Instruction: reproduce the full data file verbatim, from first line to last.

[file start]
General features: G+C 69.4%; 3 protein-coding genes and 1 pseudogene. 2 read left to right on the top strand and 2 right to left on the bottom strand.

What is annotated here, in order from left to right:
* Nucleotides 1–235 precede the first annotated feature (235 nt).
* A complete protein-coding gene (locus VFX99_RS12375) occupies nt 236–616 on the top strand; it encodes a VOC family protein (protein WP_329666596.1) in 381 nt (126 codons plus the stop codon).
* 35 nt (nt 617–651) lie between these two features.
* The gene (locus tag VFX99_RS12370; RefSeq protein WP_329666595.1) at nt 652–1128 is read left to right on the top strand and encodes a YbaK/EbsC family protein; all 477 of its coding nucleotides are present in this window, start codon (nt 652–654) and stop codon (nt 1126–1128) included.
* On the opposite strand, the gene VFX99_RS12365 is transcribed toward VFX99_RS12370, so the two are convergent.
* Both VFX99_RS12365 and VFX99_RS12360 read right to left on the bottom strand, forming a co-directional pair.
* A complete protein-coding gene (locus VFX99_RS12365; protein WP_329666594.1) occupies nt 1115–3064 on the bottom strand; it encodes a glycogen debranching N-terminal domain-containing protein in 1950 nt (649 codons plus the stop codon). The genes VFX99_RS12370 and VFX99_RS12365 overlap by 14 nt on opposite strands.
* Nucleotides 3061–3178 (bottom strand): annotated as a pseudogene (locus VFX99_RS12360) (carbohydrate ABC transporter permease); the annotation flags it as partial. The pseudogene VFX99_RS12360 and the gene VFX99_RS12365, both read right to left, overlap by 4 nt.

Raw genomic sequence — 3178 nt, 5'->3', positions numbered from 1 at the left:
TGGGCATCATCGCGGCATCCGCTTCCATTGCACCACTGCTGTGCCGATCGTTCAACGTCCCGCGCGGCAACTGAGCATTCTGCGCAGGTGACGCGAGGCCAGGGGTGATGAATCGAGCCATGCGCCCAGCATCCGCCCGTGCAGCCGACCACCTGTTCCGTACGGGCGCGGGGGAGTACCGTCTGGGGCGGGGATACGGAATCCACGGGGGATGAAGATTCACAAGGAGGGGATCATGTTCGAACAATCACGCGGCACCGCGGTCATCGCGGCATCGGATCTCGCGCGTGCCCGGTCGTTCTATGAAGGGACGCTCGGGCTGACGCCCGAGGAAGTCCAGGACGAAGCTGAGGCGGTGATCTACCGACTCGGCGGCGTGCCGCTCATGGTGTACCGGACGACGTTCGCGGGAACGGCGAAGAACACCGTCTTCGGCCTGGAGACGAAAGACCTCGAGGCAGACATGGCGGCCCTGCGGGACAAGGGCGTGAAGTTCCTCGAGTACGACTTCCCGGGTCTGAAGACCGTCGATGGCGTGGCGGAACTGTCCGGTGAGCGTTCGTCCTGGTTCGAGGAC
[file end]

General features: G+C 69.4%; 3 protein-coding genes and 1 pseudogene. 2 read left to right on the top strand and 2 right to left on the bottom strand.

What is annotated here, in order from left to right:
* Nucleotides 1–235 precede the first annotated feature (235 nt).
* A complete protein-coding gene (locus VFX99_RS12375) occupies nt 236–616 on the top strand; it encodes a VOC family protein (protein WP_329666596.1) in 381 nt (126 codons plus the stop codon).
* 35 nt (nt 617–651) lie between these two features.
* The gene (locus tag VFX99_RS12370; RefSeq protein WP_329666595.1) at nt 652–1128 is read left to right on the top strand and encodes a YbaK/EbsC family protein; all 477 of its coding nucleotides are present in this window, start codon (nt 652–654) and stop codon (nt 1126–1128) included.
* On the opposite strand, the gene VFX99_RS12365 is transcribed toward VFX99_RS12370, so the two are convergent.
* Both VFX99_RS12365 and VFX99_RS12360 read right to left on the bottom strand, forming a co-directional pair.
* A complete protein-coding gene (locus VFX99_RS12365; protein WP_329666594.1) occupies nt 1115–3064 on the bottom strand; it encodes a glycogen debranching N-terminal domain-containing protein in 1950 nt (649 codons plus the stop codon). The genes VFX99_RS12370 and VFX99_RS12365 overlap by 14 nt on opposite strands.
* Nucleotides 3061–3178 (bottom strand): annotated as a pseudogene (locus VFX99_RS12360) (carbohydrate ABC transporter permease); the annotation flags it as partial. The pseudogene VFX99_RS12360 and the gene VFX99_RS12365, both read right to left, overlap by 4 nt.

Raw genomic sequence — 3178 nt, 5'->3', positions numbered from 1 at the left:
TGGGCATCATCGCGGCATCCGCTTCCATTGCACCACTGCTGTGCCGATCGTTCAACGTCCCGCGCGGCAACTGAGCATTCTGCGCAGGTGACGCGAGGCCAGGGGTGATGAATCGAGCCATGCGCCCAGCATCCGCCCGTGCAGCCGACCACCTGTTCCGTACGGGCGCGGGGGAGTACCGTCTGGGGCGGGGATACGGAATCCACGGGGGATGAAGATTCACAAGGAGGGGATCATGTTCGAACAATCACGCGGCACCGCGGTCATCGCGGCATCGGATCTCGCGCGTGCCCGGTCGTTCTATGAAGGGACGCTCGGGCTGACGCCCGAGGAAGTCCAGGACGAAGCTGAGGCGGTGATCTACCGACTCGGCGGCGTGCCGCTCATGGTGTACCGGACGACGTTCGCGGGAACGGCGAAGAACACCGTCTTCGGCCTGGAGACGAAAGACCTCGAGGCAGACATGGCGGCCCTGCGGGACAAGGGCGTGAAGTTCCTCGAGTACGACTTCCCGGGTCTGAAGACCGTCGATGGCGTGGCGGAACTGTCCGGTGAGCGTTCGTCCTGGTTCGAGGAC